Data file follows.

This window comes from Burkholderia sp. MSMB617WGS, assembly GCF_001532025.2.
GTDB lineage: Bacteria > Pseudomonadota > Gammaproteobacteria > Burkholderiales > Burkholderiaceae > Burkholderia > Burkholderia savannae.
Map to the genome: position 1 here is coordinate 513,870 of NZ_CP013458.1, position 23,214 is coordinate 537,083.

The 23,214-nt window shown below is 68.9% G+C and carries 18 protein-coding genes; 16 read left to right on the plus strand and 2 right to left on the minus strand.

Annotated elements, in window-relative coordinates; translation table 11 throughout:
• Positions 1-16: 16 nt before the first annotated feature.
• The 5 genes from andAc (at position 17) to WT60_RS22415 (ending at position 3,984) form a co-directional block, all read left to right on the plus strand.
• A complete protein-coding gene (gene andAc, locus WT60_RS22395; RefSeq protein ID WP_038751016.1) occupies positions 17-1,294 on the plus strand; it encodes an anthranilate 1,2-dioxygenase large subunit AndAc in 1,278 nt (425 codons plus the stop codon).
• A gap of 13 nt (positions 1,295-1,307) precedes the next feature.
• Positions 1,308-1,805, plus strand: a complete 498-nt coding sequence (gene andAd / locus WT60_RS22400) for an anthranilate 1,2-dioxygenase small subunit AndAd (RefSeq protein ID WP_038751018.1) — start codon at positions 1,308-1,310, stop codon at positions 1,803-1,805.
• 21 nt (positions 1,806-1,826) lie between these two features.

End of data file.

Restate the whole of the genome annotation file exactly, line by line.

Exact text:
This window comes from Burkholderia sp. MSMB617WGS, assembly GCF_001532025.2.
GTDB lineage: Bacteria > Pseudomonadota > Gammaproteobacteria > Burkholderiales > Burkholderiaceae > Burkholderia > Burkholderia savannae.
Map to the genome: position 1 here is coordinate 513,870 of NZ_CP013458.1, position 23,214 is coordinate 537,083.

The 23,214-nt window shown below is 68.9% G+C and carries 18 protein-coding genes; 16 read left to right on the plus strand and 2 right to left on the minus strand.

Annotated elements, in window-relative coordinates; translation table 11 throughout:
• Positions 1-16: 16 nt before the first annotated feature.
• The 5 genes from andAc (at position 17) to WT60_RS22415 (ending at position 3,984) form a co-directional block, all read left to right on the plus strand.
• A complete protein-coding gene (gene andAc, locus WT60_RS22395; RefSeq protein ID WP_038751016.1) occupies positions 17-1,294 on the plus strand; it encodes an anthranilate 1,2-dioxygenase large subunit AndAc in 1,278 nt (425 codons plus the stop codon).
• A gap of 13 nt (positions 1,295-1,307) precedes the next feature.
• Positions 1,308-1,805, plus strand: a complete 498-nt coding sequence (gene andAd / locus WT60_RS22400) for an anthranilate 1,2-dioxygenase small subunit AndAd (RefSeq protein ID WP_038751018.1) — start codon at positions 1,308-1,310, stop codon at positions 1,803-1,805.
• 21 nt (positions 1,806-1,826) lie between these two features.